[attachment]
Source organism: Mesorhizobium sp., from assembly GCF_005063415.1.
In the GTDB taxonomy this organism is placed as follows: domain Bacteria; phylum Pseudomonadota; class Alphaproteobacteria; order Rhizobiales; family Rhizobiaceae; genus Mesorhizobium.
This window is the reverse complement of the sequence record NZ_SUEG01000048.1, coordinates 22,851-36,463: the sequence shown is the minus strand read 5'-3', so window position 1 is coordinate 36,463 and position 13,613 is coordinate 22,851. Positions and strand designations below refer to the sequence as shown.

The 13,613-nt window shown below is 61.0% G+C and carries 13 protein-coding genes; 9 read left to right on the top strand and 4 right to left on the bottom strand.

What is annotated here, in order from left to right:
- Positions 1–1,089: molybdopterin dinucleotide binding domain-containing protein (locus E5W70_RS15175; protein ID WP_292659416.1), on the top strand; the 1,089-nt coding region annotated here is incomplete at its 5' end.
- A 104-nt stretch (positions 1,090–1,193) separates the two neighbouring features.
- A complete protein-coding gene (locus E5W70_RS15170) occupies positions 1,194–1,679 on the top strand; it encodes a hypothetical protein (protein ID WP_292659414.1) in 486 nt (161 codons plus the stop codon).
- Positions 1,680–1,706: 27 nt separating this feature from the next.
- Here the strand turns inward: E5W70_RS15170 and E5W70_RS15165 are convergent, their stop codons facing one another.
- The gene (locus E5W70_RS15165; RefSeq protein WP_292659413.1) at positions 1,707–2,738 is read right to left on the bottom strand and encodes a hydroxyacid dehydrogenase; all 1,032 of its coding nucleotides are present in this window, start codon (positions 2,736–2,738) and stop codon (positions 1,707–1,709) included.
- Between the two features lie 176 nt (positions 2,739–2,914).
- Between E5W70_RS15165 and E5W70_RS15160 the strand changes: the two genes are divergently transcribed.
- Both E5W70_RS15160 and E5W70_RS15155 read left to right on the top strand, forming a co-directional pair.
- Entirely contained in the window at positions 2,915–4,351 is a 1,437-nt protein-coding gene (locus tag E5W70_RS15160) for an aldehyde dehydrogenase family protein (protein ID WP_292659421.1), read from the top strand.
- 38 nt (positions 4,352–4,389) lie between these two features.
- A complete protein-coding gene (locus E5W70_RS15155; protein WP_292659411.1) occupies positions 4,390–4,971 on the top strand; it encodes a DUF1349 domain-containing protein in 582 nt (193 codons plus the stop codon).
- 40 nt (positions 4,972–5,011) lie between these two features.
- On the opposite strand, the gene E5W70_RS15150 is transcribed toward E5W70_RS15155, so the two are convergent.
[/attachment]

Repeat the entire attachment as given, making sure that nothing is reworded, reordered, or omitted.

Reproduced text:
Source organism: Mesorhizobium sp., from assembly GCF_005063415.1.
In the GTDB taxonomy this organism is placed as follows: domain Bacteria; phylum Pseudomonadota; class Alphaproteobacteria; order Rhizobiales; family Rhizobiaceae; genus Mesorhizobium.
This window is the reverse complement of the sequence record NZ_SUEG01000048.1, coordinates 22,851-36,463: the sequence shown is the minus strand read 5'-3', so window position 1 is coordinate 36,463 and position 13,613 is coordinate 22,851. Positions and strand designations below refer to the sequence as shown.

The 13,613-nt window shown below is 61.0% G+C and carries 13 protein-coding genes; 9 read left to right on the top strand and 4 right to left on the bottom strand.

What is annotated here, in order from left to right:
- Positions 1–1,089: molybdopterin dinucleotide binding domain-containing protein (locus E5W70_RS15175; protein ID WP_292659416.1), on the top strand; the 1,089-nt coding region annotated here is incomplete at its 5' end.
- A 104-nt stretch (positions 1,090–1,193) separates the two neighbouring features.
- A complete protein-coding gene (locus E5W70_RS15170) occupies positions 1,194–1,679 on the top strand; it encodes a hypothetical protein (protein ID WP_292659414.1) in 486 nt (161 codons plus the stop codon).
- Positions 1,680–1,706: 27 nt separating this feature from the next.
- Here the strand turns inward: E5W70_RS15170 and E5W70_RS15165 are convergent, their stop codons facing one another.
- The gene (locus E5W70_RS15165; RefSeq protein WP_292659413.1) at positions 1,707–2,738 is read right to left on the bottom strand and encodes a hydroxyacid dehydrogenase; all 1,032 of its coding nucleotides are present in this window, start codon (positions 2,736–2,738) and stop codon (positions 1,707–1,709) included.
- Between the two features lie 176 nt (positions 2,739–2,914).
- Between E5W70_RS15165 and E5W70_RS15160 the strand changes: the two genes are divergently transcribed.
- Both E5W70_RS15160 and E5W70_RS15155 read left to right on the top strand, forming a co-directional pair.
- Entirely contained in the window at positions 2,915–4,351 is a 1,437-nt protein-coding gene (locus tag E5W70_RS15160) for an aldehyde dehydrogenase family protein (protein ID WP_292659421.1), read from the top strand.
- 38 nt (positions 4,352–4,389) lie between these two features.
- A complete protein-coding gene (locus E5W70_RS15155; protein WP_292659411.1) occupies positions 4,390–4,971 on the top strand; it encodes a DUF1349 domain-containing protein in 582 nt (193 codons plus the stop codon).
- 40 nt (positions 4,972–5,011) lie between these two features.
- On the opposite strand, the gene E5W70_RS15150 is transcribed toward E5W70_RS15155, so the two are convergent.